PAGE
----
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Nature. Author manuscript; available in PMC Nov 25, 2008.
Published in final edited form as:
PMCID: PMC2587297
NIHMSID: NIHMS54081
Macrophage-specific PPARγ controls alternative activation and improves insulin resistance
Justin I. Odegaard,1,2* Roberto R. Ricardo-Gonzalez,1,2* Matthew H. Goforth,1 Christine R. Morel,1 Vidya Subramanian,4 Lata Mukundan,1 Alex Red Eagle,1,3 Divya Vats,1 Frank Brombacher,5 Anthony W. Ferrante,4 and Ajay Chawla1,2
1Division of Endocrinology, Metabolism and Gerontology, Department of Medicine, Stanford University School of Medicine, Stanford, California 94305-5103, USA
2Graduate Program in Immunology, Stanford University School of Medicine, Stanford, California 94305-5103, USA
3Department of Genetics, Stanford University School of Medicine, Stanford, California 94305-5103, USA
4Department of Medicine, Naomi Berrie Diabetes Center, Columbia University College of Physicians and Surgeons, New York, New York, USA
5Institute of Infectious Disease and Molecular Medicine, Division of Immunology, Health Science Faculty, University of Cape Town, Werhner Beit South, Cape Town, South Africa
Correspondence and requests for materials should be addressed to A.C. (achawla/at/stanford.edu)
*These authors contributed equally to the work
Author Contributions J.I.O and R.R.R.-G were involved in project planning, experimental work and data analysis; M.H.G, C.R.M, V.S, L.M., D.V., and A.R.E performed experimental work; F.B. was involved in project planning; and A.W.F. and A.C. were involved in project planning, data analysis and manuscript preparation.
Obesity and insulin resistance, cardinal features of metabolic syndrome, are closely associated with a state of low-grade inflammation1,2. In adipose tissue chronic overnutrition leads to macrophage infiltration, resulting in local inflammation that potentiates insulin resistance3,4. For instance, transgenic expression of Mcp1 in adipose tissue increases macrophage infiltration, inflammation, and insulin resistance5,6. Conversely, disruption of Mcp1 or its receptor, Ccr2, impairs migration of macrophages into adipose tissue, thereby lowering adipose tissue inflammation and improving insulin sensitivity5,7. These findings together suggest a correlation between adipose tissue macrophage content (ATM) and insulin resistance. However, resident macrophages in tissues display tremendous heterogeneity in their activities and functions, primarily reflecting their local metabolic and immune microenvironment8. While Mcp-1 directs recruitment of pro-inflammatory classically activated macrophages to sites of tissue damage5,8, resident macrophages, such as those present in adipose tissue of lean mice, display the alternatively activated phenotype9. Despite their higher reparative capacity10, the precise role of alternatively activated macrophages in obesity-induced insulin resistance remains unknown. Using mice with macrophage-specific deletion of peroxisome proliferator activated receptor-γ (PPARγ), we show here that PPARγ is required for maturation of alternatively activated macrophages. Disruption of PPARγ in myeloid cells impairs alternative macrophage activation, thereby predisposing these animals to development of diet-induced obesity, insulin resistance, and glucose intolerance. Furthermore, gene expression profiling revealed that downregulation of oxidative phosphorylation gene expression in skeletal muscle and liver leads to decreased insulin sensitivity in these tissues. Together, our findings demonstrate that resident alternatively activated macrophages have a beneficial role in regulating nutrient homeostasis and suggest that macrophage polarization towards the alternative state might be a useful strategy for treating type 2 diabetes.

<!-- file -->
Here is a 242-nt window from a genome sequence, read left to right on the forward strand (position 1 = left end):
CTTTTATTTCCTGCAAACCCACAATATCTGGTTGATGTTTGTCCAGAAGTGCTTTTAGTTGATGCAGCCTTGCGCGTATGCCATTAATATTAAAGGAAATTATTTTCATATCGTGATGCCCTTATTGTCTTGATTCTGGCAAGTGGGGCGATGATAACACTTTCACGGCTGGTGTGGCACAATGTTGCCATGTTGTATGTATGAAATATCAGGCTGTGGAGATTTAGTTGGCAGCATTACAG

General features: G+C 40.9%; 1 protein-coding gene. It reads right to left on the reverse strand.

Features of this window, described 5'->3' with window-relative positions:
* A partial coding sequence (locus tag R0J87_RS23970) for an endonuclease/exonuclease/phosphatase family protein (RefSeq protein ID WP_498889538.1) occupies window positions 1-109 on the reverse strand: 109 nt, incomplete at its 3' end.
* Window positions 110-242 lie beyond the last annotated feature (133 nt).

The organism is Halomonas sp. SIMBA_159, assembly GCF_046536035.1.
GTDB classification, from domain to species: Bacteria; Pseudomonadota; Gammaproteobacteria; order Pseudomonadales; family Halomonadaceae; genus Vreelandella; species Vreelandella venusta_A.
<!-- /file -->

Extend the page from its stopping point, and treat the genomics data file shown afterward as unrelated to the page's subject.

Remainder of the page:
To distinguish between the pathogenic and reparative functions of macrophages in metabolic disease, we sought to identify transcriptional regulators that control alternative macrophage activation. Notably, PPARγ, a genetic sensor of fatty acids11, is markedly induced in macrophages stimulated with interleukin-4 (IL-4)12,13, prompting us to examine its role in alternative macrophage activation. Since Balb/c, but not C57Bl/6 mice, can fully support maturation of alternatively activated macrophages14, we generated macrophage-specific PPARγ knockout (Mac-PPARγ KO) mice on the Th2-permissive Balb/c strain (see methods). Quantitative PCR analysis of genomic DNA from peritoneal elicited cells and bone marrow-derived macrophages (PECs and BMDMs, respectively) showed high excision efficiency (~85-90%) in Mac-PPARγ KO animals (Supplementary Fig. S1a). Immunoblot analysis further confirmed the absence of PPARγ protein in BMDMs from Mac-PPARγ KO mice (Supplementary Fig. S1b). Verifying a critical role for PPARγ in alternative activation, arginase I mRNA and activity, hallmarks of alternatively activated macrophages10, were reduced by 40% and 50%, respectively, in IL-4 stimulated PPARγ null BMDMs (Supplementary Fig. S1c and Fig. 1a). To determine whether the arginase I gene is a direct transcriptional target of PPAR/RXR heterodimers, we analyzed its promoter region for PPAR response elements (PPREs). A putative PPRE was identified in the distal enhancer of the arginase I gene, a region known to be essential for its expression in alternatively activated macrophages15. Electromobility gel shift assays confirmed that PPAR/RXR heterodimers bound to the identified site in sequence specific manner (Supplementary Fig. S1d). To verify that PPARγ/RXR heterodimers can activate the arginase I promoter in vivo, RAW264.7 cells were transiently transfected with luciferase reporter construct driven by ~4 kb of mouse arginase I promoter/enhancer. Treatment of transfected macrophages with IL-4 led to ~9-fold increase in luciferase activity (Fig. 1b). Moreover, the addition of PPARγ and its ligand, rosiglitazone, enhanced the ability of IL-4 to activate the arginase I promoter (~2-fold over IL-4 stimulated level), demonstrating that PPARγ directly regulates this important facet of macrophage activation. Because alternatively activated macrophages can counteract excessive secretion of pro-inflammatory cytokines13, we examined whether IL-4 could appropriately attenuate lipopolysaccharide (LPS)-induced TNFα and IL-6 secretion. Although LPS-stimulated release of TNFα and IL-6 was not significantly different between the two genotypes (Fig. 1c and Supplementary Fig. S1e), IL-4 failed to suppress the secretion of IL-6 in macrophages deficient in PPARγ (Fig. 1c), indicating that a subset of IL-4 dependent anti-inflammatory responses are regulated by PPARγ.